I Got You Covered
June 19, 2015, 10:41 pm
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Main road culvert finally in place

Main road culvert finally in place

June 19, 2015

I have crossed this small stream for over twenty years. In summer it’s no big deal, because the water level is usually very low. The rest of the time, this area is a mess that I avoid. I tried to place rocks in the streambed where the wheels would go. It was a very short term fix, that didn’t work. I mowed the grass to help the area dry out. This too helped some, but was not a real solution.

I next tried installing a culvert. I messed that job up too. I used a culvert that was too small for the job. I didn’t bury it deep enough. We got a very big rain. The culvert, along with all my hard work, was washed out in an instant. I was not happy, but I did realize that this was a bigger job than I gave it credit. I was in almost over my head, literally as I stood knee deep in mud waving bye to my culvert.

Finally, I enlisted the help of a man who installs culverts and other excavation work, for a living. He did, what took me an entire day, in the space of several minutes. He made it look easy. It is a much better job than I could ever do, but he did have an awesome “big boy” toy. I will put some stone in a place where the water seeps. I will cover the bare dirt with bark mulch and eventually grass, on top of mulch hay left from an old round bale.

I can’t believe how simple this solution really was in the end. It wasn’t expensive and it is doing a great job. The water runs through clean and clear. I can chalk this up as another great project in our quest to be good stewards of our farm and wetland. Seems almost funny that this solution was so simple, cost effective and easily done. I just had to ask the right guy, and like the culvert…he had me covered 😮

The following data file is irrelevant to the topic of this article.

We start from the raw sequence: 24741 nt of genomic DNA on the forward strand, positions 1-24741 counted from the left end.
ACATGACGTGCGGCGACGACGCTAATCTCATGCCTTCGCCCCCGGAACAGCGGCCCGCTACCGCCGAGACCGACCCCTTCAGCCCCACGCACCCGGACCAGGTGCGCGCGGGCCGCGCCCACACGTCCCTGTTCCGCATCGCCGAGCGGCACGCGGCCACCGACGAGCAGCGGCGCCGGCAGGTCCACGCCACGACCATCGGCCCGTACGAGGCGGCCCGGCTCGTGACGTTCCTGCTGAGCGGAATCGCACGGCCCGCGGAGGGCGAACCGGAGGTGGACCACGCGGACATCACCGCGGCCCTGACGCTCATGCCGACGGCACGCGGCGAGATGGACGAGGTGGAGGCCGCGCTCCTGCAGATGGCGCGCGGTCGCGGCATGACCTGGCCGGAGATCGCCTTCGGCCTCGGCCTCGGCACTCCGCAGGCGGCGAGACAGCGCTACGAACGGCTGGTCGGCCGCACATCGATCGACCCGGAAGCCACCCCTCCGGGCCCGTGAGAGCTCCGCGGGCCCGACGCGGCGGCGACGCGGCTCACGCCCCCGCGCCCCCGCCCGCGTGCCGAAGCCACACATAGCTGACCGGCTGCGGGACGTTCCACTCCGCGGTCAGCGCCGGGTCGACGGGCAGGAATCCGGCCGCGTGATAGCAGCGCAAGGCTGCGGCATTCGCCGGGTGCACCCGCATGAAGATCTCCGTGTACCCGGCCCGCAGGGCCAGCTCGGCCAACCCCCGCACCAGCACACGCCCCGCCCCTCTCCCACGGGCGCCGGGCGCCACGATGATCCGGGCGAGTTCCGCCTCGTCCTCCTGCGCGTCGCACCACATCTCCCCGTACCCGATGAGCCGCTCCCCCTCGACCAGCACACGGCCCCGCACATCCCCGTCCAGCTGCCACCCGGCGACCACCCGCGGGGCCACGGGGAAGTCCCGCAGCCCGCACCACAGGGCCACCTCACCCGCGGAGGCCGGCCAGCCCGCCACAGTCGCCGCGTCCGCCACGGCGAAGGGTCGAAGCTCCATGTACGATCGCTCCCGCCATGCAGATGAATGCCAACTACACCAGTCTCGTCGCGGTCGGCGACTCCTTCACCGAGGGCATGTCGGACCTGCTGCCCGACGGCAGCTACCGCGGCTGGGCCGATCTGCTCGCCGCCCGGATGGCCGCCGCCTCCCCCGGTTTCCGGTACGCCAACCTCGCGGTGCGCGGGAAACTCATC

Destruction begets Construction
June 18, 2015, 9:41 pm
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The old tanks are out

The old tanks are out

June 18, 2015

The rain won’t stop, so just like when life gives you lemons and you make lemonade, I am working on projects where the rain won’t matter. My new tank will be manufactured by the first of October. I want the sugarhouse addition to be completed before the tank is ready. I want to bring it home and slide it right into place. The addition will accommodate the tank with just a little room for storage.

The addition will resemble a mezzanine. A small porch like structure, built up in the air, allowing gravity to feed maple sap to my evaporator. The new addition and tank will make it much easier for cleaning. In any part of the food industry, clean up is the most important job. Making this job easier is a wonderful thing!

The construction project will take a few days, but having it completed before haying season fills my schedule from daylight to dark, is pleasing. I have enlisted the help of my friend Marvin. He and I share work. We trade labor for labor. It is a good system that costs us nothing and cements a longtime friendship. His concerns become my concerns and visa-versa. We share work, wisdom and fellowship as we work out projects and problems.

It is bittersweet to rip part of my sugarhouse apart. I like this little building and it has served me well. I see this new addition as a very important part of our operation. We need the storage space as our maple syrup operation grows. The move to a one tank system will make my sap boiling job much easier and less stressful. Currently, I to have to keep an eye on tank levels and transfer when needed. That has to be done in-between loading the firebox, drawing off syrup and keeping a watchful eye on the boiling liquid….trust me when I say this new project will ease my burden significantly.